The French are famously protective of their language and are constantly monitoring it to ensure that Englishisms are not creeping in. Nevertheless, the language evolves like any other, and so dictionary makers in France follow their global counterparts by regularly adding new words to their volumes.
One new addition to the Petit Robert dictionary has caused quite a stir. Because it turns out, the dictionary had no word for French Kiss. Now this has been amended, and ‘Galocher’, to kiss with tongues, has been given its own entry.
The French have been quick to defend their sexual reputation, pointing out that the novelty of the word does not mean that the practice is new. Laurence Laporte of the Robert Publishing house said: “The French have always had many expressions to describe it, such as ‘kissing at length in the mouth’, but it’s true, we’ve never had one single word.”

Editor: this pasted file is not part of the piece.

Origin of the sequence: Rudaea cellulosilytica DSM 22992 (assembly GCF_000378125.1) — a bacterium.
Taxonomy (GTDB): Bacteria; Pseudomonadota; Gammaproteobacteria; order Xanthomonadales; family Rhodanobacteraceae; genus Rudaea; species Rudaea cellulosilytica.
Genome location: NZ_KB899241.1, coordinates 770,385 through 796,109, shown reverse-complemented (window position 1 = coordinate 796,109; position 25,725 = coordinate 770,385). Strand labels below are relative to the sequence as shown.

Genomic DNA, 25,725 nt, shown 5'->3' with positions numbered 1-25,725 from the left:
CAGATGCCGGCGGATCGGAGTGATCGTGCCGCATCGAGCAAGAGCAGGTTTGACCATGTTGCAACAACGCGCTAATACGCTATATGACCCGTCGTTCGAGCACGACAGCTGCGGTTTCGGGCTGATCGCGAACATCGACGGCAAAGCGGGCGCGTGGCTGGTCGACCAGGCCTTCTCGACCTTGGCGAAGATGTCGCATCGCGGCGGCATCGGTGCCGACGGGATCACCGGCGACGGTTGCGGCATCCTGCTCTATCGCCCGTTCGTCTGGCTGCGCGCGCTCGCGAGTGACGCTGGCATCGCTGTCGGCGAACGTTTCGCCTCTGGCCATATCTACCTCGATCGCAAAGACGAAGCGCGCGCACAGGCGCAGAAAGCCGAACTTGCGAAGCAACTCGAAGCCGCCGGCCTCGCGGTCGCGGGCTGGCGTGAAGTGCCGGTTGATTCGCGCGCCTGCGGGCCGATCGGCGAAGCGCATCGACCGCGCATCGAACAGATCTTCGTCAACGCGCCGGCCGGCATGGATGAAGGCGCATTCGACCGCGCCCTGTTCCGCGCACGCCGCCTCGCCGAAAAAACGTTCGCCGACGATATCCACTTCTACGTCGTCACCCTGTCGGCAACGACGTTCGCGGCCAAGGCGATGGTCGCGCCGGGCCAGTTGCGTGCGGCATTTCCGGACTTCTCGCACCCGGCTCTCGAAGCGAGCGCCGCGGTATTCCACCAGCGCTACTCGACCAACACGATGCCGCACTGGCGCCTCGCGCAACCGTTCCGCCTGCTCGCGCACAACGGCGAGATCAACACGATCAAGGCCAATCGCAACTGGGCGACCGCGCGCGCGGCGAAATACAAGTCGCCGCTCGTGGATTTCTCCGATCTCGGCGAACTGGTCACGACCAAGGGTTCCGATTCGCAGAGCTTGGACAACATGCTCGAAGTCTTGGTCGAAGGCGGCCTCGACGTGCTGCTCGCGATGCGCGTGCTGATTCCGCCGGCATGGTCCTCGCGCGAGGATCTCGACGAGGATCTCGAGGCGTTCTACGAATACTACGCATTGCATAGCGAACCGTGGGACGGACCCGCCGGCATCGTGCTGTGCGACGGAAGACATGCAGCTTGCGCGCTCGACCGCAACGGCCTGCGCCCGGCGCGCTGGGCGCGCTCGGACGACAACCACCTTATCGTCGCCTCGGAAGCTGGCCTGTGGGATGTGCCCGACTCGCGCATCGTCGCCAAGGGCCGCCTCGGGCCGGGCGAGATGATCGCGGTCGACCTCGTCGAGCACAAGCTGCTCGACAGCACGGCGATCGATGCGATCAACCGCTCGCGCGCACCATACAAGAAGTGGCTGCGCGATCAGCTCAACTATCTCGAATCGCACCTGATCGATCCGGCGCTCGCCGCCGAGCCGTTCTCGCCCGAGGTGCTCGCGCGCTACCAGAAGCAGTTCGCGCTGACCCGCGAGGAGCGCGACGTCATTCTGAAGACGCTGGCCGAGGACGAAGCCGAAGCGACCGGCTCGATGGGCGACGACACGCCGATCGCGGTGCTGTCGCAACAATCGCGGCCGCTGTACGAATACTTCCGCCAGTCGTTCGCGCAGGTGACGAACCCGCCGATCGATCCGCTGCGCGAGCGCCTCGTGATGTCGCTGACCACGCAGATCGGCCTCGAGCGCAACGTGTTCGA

The term French Kiss is believed to have originated at the start of the 20th century as knowledge of amorous French practices increased. It has been amusing to see that this image of the French is being stoutly defended now, despite the obvious amusement people are finding in French Kiss only now entering the dictionary.
As Ms Laporte said, the lack of a specific term “never stopped us doing it”.